Business and Management INK

How Knowledge Sharing Improves Advising Services

September 9, 2013 656

Family business advisors contend with complicated and multidimensional issues facing their clients. It makes sense, then, that these advisors benefit from the variety of perspectives gained through knowledge sharing. But how exactly does this process result in better service to the client?

To answer this largely unexplored question, Emma Su of the University of British Columbia identified four key mechanisms in her article, “How Does Knowledge Sharing Among Advisors From Different Disciplines Affect the Quality of the Services Provided to the Family Business Client? An Investigation From the Family Business Advisor’s Perspective.”FBR_72ppiRGB_150pixW She joined Assistant Editor Karen Vinton on the Family Business Review podcast to discuss the paper, co-authored by Junsheng Dou of Zhejiang University in China and published in the FBR September 2013 issue. Click here to download the podcast interview, or subscribe on iTunes by following this link.

EmmaEmma Su is currently with Business Families Centre, Sauder School of Business, University of British Columbia, Canada. Her research focuses on innovation, entrepreneurship, knowledge management, and family businesses. Her research has been published in Asia Pacific Journal of Management and Handbook of Research on Family Business (2nd ed.).

karen_vinton1Karen L. Vinton, Ph.D., is assistant editor of FBR and a 1999 Barbara Hollander Award winner and Professor Emeritus of Business at the College of Business at Montana State University, where she founded the University’s Family Business Program. An FFI Fellow, she has served on its Board of Directors and chaired the Body of Knowledge committee.

Business and Management INK puts the spotlight on research published in our more than 100 management and business journals. We feature an inside view of the research that’s being published in top-tier SAGE journals by the authors themselves.

View all posts by Business & Management INK

Related Articles

Interorganizational Design for Collaborative Governance in Co-Owned Major Projects: An Engaged Scholarship Approach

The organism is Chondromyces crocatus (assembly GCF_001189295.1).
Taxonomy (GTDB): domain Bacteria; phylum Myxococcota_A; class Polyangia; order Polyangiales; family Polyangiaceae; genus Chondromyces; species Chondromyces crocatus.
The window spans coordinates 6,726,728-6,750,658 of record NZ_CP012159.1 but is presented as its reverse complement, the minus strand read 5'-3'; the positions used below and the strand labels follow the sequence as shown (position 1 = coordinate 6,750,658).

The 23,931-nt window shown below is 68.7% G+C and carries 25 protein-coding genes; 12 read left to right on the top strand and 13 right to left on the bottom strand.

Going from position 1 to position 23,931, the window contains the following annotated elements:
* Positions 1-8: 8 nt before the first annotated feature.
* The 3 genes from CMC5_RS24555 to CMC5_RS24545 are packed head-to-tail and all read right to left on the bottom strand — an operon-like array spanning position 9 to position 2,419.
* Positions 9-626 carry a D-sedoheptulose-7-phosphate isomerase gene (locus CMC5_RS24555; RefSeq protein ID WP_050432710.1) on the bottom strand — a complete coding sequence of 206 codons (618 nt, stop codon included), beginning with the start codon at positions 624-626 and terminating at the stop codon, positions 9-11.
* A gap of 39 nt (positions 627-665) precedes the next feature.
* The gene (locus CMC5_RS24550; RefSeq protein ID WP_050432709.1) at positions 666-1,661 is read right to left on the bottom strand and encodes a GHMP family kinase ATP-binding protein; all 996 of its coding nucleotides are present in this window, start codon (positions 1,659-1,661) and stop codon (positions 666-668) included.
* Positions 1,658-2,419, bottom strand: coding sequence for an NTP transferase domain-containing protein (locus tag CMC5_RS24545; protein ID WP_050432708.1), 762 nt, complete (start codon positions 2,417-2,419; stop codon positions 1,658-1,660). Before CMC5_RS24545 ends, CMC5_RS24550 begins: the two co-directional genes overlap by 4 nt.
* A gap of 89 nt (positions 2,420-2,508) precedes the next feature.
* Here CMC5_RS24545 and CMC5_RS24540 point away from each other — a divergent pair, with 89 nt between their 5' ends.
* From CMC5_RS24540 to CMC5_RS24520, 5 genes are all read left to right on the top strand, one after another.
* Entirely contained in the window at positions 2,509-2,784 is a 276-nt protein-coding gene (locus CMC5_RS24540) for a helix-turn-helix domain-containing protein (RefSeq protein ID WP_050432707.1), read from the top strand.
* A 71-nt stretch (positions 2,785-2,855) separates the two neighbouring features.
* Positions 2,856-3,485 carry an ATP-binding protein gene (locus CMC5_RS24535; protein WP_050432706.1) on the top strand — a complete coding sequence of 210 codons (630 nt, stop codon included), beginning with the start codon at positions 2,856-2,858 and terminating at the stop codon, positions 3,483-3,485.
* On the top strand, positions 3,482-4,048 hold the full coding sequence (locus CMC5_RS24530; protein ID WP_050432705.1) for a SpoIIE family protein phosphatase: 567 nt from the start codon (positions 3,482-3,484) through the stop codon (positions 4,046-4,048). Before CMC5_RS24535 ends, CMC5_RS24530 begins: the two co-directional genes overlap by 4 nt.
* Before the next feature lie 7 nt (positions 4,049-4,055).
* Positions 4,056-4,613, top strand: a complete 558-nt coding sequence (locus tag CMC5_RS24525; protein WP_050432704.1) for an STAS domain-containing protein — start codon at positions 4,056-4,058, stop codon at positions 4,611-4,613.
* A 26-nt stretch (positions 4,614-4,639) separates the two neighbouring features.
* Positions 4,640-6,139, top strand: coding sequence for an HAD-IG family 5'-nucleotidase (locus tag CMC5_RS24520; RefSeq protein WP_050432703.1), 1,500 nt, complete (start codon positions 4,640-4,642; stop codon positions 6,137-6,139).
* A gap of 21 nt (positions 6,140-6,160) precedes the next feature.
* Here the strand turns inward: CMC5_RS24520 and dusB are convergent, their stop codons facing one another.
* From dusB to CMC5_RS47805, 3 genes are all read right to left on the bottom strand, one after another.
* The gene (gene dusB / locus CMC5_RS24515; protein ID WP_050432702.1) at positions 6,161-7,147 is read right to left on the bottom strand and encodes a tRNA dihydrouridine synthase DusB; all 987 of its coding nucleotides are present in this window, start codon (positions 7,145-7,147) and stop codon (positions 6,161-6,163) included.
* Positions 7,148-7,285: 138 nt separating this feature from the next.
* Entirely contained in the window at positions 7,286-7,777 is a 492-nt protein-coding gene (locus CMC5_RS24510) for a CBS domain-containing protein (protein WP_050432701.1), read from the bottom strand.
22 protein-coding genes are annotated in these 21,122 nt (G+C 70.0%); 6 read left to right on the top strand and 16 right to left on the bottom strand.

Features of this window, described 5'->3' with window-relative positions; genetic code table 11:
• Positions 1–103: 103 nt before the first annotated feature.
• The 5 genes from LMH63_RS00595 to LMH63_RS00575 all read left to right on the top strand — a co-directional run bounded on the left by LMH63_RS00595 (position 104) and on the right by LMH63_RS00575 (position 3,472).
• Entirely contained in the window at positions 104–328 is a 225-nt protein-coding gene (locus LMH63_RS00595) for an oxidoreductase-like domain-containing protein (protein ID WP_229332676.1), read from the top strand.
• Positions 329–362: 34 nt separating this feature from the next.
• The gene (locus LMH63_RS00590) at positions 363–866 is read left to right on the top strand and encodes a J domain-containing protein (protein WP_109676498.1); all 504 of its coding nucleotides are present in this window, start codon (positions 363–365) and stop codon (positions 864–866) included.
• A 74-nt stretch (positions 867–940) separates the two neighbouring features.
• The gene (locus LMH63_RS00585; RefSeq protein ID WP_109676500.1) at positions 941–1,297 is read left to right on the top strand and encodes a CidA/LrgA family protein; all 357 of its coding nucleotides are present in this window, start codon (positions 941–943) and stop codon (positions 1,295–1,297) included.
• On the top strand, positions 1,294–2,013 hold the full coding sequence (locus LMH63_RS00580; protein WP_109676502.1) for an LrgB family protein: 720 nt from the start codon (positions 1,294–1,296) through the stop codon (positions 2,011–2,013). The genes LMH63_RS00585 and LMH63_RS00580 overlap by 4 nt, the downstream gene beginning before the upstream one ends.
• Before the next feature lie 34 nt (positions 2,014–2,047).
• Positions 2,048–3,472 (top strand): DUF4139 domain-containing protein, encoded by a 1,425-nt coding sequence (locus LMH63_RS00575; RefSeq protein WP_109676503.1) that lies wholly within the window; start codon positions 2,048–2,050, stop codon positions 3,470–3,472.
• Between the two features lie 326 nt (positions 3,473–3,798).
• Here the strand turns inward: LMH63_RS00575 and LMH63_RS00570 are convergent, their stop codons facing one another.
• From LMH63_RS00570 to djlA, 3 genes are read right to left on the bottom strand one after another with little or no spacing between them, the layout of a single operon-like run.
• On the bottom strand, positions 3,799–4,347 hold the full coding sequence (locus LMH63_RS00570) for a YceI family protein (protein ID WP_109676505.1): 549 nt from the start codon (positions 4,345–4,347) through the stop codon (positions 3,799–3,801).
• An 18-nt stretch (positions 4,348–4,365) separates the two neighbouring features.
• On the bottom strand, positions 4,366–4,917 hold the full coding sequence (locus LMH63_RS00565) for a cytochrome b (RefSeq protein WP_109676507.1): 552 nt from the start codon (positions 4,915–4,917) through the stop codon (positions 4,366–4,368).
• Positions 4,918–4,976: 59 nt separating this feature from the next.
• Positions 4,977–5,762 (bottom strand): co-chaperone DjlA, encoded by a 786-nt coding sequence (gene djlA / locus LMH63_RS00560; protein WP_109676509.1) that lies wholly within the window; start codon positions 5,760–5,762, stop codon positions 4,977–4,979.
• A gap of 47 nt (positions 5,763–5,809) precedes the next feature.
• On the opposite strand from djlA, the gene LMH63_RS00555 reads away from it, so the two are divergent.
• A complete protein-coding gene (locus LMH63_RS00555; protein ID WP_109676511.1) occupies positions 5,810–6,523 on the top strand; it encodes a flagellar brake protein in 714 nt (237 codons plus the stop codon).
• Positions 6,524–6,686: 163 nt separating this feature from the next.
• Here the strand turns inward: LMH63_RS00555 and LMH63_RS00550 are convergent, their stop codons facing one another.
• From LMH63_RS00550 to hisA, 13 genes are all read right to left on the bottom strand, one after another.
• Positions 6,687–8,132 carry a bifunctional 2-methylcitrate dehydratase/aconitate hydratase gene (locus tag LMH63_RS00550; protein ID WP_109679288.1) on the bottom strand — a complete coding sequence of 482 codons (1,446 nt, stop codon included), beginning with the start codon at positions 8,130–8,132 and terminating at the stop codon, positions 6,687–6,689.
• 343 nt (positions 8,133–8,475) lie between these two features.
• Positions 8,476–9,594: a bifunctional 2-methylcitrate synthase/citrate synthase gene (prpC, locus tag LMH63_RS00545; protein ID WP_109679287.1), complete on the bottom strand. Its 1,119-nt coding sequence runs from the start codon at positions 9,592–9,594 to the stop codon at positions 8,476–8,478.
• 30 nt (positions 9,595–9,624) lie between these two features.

Business and Management INK
April 23, 2024

Interorganizational Design for Collaborative Governance in Co-Owned Major Projects: An Engaged Scholarship Approach

Read Now
Uncharted Waters: Researching Bereavement in the Workplace
Business and Management INK
April 22, 2024

Uncharted Waters: Researching Bereavement in the Workplace

Read Now
The Power of Fuzzy Expectations: Enhancing Equity in Australian Higher Education
Business and Management INK
April 22, 2024

The Power of Fuzzy Expectations: Enhancing Equity in Australian Higher Education

Read Now
How Do Firms Create Government Regulations?
Business and Management INK
April 18, 2024

How Do Firms Create Government Regulations?

Read Now
Challenging, But Worth It: Overcoming Paradoxical Tensions of Identity to Embrace Transformative Technologies in Teaching and Learning

Challenging, But Worth It: Overcoming Paradoxical Tensions of Identity to Embrace Transformative Technologies in Teaching and Learning

In this article, Isabel Fischer and Kerry Dobbins reflect on their work, “Is it worth it? How paradoxical tensions of identity shape the readiness of management educators to embrace transformative technologies in their teaching,” which was recently published in the Journal of Management Education.

Read Now
Data Analytics and Artificial Intelligence in the Complex Environment of Megaprojects: Implications for Practitioners and Project Organizing Theory

Data Analytics and Artificial Intelligence in the Complex Environment of Megaprojects: Implications for Practitioners and Project Organizing Theory

The authors review the ways in which data analytics and artificial intelligence can engender more stability and efficiency in megaprojects. They evaluate the present and likely future use of digital technology—particularly with regard to construction projects — discuss the likely benefits, and also consider some of the challenges around digitization.

Read Now
Putting People at the Heart of the Research Process

Putting People at the Heart of the Research Process

In this article, Jessica Weaver, Philippa Hunter-Jones, and Rory Donnelly reflect on “Unlocking the Full Potential of Transformative Service Research by Embedding Collaboration Throughout the Research Process,” which can be found in the Journal of Service Research.

Read Now
0 0 votes
Article Rating
Subscribe
Notify of
guest

This site uses Akismet to reduce spam. Learn how your comment data is processed.

0 Comments
Inline Feedbacks
View all comments